To top things off, as we had been invited as guests, the NYE dinner was 100% free! We weren’t required to pay anything at all – the whole thing, the food, drinks and entertainment was all complimentary. Yes, we did have to bring a bottle of champagne with us but our bottle had long finished – we were now drinking flutes from the champagne “reserves” that they seemed to have an unlimited supply of. Considering we were thinking about going to El Gordo for dinner where they were charging diners a cool £300 for NYE dinner (minus unlimited Champagne), I thought that it was quite impressive that they were prepared to do that.

We didn’t stay for dessert as we had arranged to meet some other friends on the Quadrado and then we planned to go back our Dutch and Brazilians friends home to bring in the new year. I could already see that the Quadrado was getting full of people and I didn’t particularly want to be there when the countdown to the new year began. I much preferred the idea of bringing the new year in with our small group of friends (and 3 dogs) in the rooftop of their lovely home where we could watch the fireworks above us.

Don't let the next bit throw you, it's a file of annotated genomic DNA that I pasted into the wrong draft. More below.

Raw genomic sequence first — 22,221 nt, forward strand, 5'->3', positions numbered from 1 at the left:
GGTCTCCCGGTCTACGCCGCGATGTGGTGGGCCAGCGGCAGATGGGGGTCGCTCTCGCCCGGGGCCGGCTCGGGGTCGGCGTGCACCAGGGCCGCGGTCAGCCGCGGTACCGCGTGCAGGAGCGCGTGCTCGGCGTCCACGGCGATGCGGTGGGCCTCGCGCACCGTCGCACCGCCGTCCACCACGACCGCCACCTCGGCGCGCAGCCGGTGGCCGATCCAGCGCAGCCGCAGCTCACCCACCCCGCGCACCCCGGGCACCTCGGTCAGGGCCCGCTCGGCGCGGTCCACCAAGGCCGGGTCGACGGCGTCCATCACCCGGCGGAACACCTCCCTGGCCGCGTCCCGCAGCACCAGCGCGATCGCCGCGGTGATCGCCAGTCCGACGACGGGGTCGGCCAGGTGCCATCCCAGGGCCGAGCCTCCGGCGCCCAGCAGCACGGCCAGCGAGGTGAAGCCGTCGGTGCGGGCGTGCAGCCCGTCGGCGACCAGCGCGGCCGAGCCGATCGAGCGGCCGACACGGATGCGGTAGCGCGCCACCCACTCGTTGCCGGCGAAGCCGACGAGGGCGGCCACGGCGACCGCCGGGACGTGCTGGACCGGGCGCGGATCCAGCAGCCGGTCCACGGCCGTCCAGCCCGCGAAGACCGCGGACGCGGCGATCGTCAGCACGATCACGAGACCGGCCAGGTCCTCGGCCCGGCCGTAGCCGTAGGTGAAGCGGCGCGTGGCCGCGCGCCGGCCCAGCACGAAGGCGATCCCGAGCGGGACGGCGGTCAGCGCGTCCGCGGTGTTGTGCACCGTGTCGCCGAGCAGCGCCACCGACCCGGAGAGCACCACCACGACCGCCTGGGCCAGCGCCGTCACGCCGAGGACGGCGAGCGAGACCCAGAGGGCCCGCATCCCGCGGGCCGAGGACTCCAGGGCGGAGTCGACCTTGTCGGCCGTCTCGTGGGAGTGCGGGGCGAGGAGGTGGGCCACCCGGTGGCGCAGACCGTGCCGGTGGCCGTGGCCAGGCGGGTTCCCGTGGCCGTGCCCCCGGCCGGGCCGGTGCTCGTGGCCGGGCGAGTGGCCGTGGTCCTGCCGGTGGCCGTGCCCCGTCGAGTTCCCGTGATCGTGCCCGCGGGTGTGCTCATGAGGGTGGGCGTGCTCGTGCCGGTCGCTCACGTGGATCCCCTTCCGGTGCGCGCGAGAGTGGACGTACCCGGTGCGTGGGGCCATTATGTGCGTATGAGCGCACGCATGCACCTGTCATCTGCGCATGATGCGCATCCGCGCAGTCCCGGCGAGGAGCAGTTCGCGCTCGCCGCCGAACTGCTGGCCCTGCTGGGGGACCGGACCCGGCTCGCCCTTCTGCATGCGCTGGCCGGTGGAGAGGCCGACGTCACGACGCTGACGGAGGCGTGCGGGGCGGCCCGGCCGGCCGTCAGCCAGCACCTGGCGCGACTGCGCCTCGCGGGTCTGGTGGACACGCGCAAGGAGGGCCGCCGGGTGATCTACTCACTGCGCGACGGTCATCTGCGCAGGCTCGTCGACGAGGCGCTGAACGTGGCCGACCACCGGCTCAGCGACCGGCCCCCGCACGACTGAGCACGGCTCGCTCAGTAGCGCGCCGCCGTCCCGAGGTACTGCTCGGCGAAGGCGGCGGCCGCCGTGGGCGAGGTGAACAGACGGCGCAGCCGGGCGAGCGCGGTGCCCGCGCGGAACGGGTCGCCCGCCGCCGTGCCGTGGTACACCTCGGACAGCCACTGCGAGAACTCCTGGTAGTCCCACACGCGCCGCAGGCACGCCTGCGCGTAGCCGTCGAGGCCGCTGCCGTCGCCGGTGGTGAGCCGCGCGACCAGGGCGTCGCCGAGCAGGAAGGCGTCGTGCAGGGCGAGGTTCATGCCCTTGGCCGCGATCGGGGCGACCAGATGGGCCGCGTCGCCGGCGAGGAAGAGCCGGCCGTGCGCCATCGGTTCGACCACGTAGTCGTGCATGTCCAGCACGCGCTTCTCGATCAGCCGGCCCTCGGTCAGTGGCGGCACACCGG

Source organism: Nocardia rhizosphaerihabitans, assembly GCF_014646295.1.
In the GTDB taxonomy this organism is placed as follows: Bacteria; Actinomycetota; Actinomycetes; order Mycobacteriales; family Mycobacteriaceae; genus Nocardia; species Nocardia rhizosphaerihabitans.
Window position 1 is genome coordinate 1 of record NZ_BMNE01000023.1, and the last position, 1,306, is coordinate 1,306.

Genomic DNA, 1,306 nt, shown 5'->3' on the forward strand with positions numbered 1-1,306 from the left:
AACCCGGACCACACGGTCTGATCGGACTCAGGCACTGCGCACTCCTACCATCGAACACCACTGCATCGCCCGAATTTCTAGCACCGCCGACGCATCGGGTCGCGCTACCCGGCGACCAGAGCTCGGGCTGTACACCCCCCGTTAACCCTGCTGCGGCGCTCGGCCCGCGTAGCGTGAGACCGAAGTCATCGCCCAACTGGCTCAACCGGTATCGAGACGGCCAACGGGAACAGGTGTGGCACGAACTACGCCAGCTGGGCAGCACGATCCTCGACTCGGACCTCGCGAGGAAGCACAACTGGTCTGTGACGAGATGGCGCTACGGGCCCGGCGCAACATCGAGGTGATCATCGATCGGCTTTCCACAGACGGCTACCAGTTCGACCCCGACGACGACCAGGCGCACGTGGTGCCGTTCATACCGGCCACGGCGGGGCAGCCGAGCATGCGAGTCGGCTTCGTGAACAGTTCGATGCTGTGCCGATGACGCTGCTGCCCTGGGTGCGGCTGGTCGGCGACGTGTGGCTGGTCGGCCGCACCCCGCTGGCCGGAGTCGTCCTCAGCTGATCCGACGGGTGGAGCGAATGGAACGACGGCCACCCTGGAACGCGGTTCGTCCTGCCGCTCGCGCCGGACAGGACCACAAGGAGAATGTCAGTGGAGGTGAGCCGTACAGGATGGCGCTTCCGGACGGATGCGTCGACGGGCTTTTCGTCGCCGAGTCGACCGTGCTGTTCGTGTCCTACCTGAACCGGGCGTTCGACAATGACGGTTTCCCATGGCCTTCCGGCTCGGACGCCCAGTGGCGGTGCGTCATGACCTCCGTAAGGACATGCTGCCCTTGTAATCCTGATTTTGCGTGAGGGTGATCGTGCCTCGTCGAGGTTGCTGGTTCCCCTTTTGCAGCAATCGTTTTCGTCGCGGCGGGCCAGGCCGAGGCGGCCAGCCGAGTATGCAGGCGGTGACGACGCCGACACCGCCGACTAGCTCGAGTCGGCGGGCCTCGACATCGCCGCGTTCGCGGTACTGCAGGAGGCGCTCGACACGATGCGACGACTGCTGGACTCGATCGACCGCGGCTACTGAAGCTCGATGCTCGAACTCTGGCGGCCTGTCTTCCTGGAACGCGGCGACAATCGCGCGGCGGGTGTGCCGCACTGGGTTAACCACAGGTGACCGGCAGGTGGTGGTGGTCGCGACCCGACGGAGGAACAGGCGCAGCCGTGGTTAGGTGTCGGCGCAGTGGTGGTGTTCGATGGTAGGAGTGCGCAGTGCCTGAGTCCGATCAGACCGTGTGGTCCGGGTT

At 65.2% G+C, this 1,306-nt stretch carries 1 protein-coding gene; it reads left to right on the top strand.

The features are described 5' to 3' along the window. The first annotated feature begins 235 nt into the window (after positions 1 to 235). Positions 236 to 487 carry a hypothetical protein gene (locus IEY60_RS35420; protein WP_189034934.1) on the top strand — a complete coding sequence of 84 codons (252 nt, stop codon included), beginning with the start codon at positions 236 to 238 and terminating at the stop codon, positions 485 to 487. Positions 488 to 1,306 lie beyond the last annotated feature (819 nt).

Surprisingly though, back at the house, when the time came to say Happy New Year, the floodgates opened up and it rained down. Torrential rain just in that moment that was both sudden and intense. After getting soaked and my dress ripping in the process of jumping on a motor taxi to get there, I changed into one of my friends gigantic white t-shirts (perfect for his 6’5 frame, not so flattering on my 5’5 frame), and continued the festivities from the comfort and safety of their balcony. Alas, nothing (not even torrential rain) could dull my happiness after such an incredible night.

My mind swiftly went to the thousands of Trancoso revellers standing around on the Quadrado which has no protection from such an onslaught,  while it rained down on them relentlessly as they brought in the new year and I was thoroughly relieved that I was where I was, bringing in the new year with my new friends. It was certainly a New Year’s celebration that I’m not likely to forget anytime soon!